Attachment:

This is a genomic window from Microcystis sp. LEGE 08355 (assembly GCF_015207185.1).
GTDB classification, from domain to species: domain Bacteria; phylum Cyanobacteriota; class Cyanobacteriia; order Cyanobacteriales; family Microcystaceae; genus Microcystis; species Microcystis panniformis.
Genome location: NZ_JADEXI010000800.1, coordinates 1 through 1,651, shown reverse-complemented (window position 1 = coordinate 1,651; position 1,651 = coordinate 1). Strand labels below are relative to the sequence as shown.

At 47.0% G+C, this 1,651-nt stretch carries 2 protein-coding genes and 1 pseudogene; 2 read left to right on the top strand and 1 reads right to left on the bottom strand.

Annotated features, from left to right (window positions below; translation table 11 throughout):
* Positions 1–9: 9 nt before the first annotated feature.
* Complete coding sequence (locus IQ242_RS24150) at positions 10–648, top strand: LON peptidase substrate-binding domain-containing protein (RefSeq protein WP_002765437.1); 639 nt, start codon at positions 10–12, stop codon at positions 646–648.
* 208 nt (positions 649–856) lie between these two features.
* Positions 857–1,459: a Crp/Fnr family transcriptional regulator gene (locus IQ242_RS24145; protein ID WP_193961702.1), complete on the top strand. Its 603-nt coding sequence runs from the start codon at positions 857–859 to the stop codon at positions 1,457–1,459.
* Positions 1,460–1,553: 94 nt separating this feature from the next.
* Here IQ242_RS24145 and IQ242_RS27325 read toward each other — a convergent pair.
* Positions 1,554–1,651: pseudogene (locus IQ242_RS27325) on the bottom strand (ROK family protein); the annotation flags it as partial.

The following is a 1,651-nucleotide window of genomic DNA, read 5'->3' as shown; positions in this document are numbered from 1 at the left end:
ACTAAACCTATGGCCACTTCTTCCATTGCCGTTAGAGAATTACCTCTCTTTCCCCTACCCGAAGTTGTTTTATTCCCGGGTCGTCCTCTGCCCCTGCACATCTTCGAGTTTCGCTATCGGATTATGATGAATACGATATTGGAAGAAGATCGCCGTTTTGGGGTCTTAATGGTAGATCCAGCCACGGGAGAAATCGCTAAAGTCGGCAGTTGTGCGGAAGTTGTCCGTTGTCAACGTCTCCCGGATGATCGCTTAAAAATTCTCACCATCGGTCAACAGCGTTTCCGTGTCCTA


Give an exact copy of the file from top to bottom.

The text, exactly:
This is a genomic window from Microcystis sp. LEGE 08355 (assembly GCF_015207185.1).
GTDB classification, from domain to species: domain Bacteria; phylum Cyanobacteriota; class Cyanobacteriia; order Cyanobacteriales; family Microcystaceae; genus Microcystis; species Microcystis panniformis.
Genome location: NZ_JADEXI010000800.1, coordinates 1 through 1,651, shown reverse-complemented (window position 1 = coordinate 1,651; position 1,651 = coordinate 1). Strand labels below are relative to the sequence as shown.

At 47.0% G+C, this 1,651-nt stretch carries 2 protein-coding genes and 1 pseudogene; 2 read left to right on the top strand and 1 reads right to left on the bottom strand.

Annotated features, from left to right (window positions below; translation table 11 throughout):
* Positions 1–9: 9 nt before the first annotated feature.
* Complete coding sequence (locus IQ242_RS24150) at positions 10–648, top strand: LON peptidase substrate-binding domain-containing protein (RefSeq protein WP_002765437.1); 639 nt, start codon at positions 10–12, stop codon at positions 646–648.
* 208 nt (positions 649–856) lie between these two features.
* Positions 857–1,459: a Crp/Fnr family transcriptional regulator gene (locus IQ242_RS24145; protein ID WP_193961702.1), complete on the top strand. Its 603-nt coding sequence runs from the start codon at positions 857–859 to the stop codon at positions 1,457–1,459.
* Positions 1,460–1,553: 94 nt separating this feature from the next.
* Here IQ242_RS24145 and IQ242_RS27325 read toward each other — a convergent pair.
* Positions 1,554–1,651: pseudogene (locus IQ242_RS27325) on the bottom strand (ROK family protein); the annotation flags it as partial.

The following is a 1,651-nucleotide window of genomic DNA, read 5'->3' as shown; positions in this document are numbered from 1 at the left end:
ACTAAACCTATGGCCACTTCTTCCATTGCCGTTAGAGAATTACCTCTCTTTCCCCTACCCGAAGTTGTTTTATTCCCGGGTCGTCCTCTGCCCCTGCACATCTTCGAGTTTCGCTATCGGATTATGATGAATACGATATTGGAAGAAGATCGCCGTTTTGGGGTCTTAATGGTAGATCCAGCCACGGGAGAAATCGCTAAAGTCGGCAGTTGTGCGGAAGTTGTCCGTTGTCAACGTCTCCCGGATGATCGCTTAAAAATTCTCACCATCGGTCAACAGCGTTTCCGTGTCCTA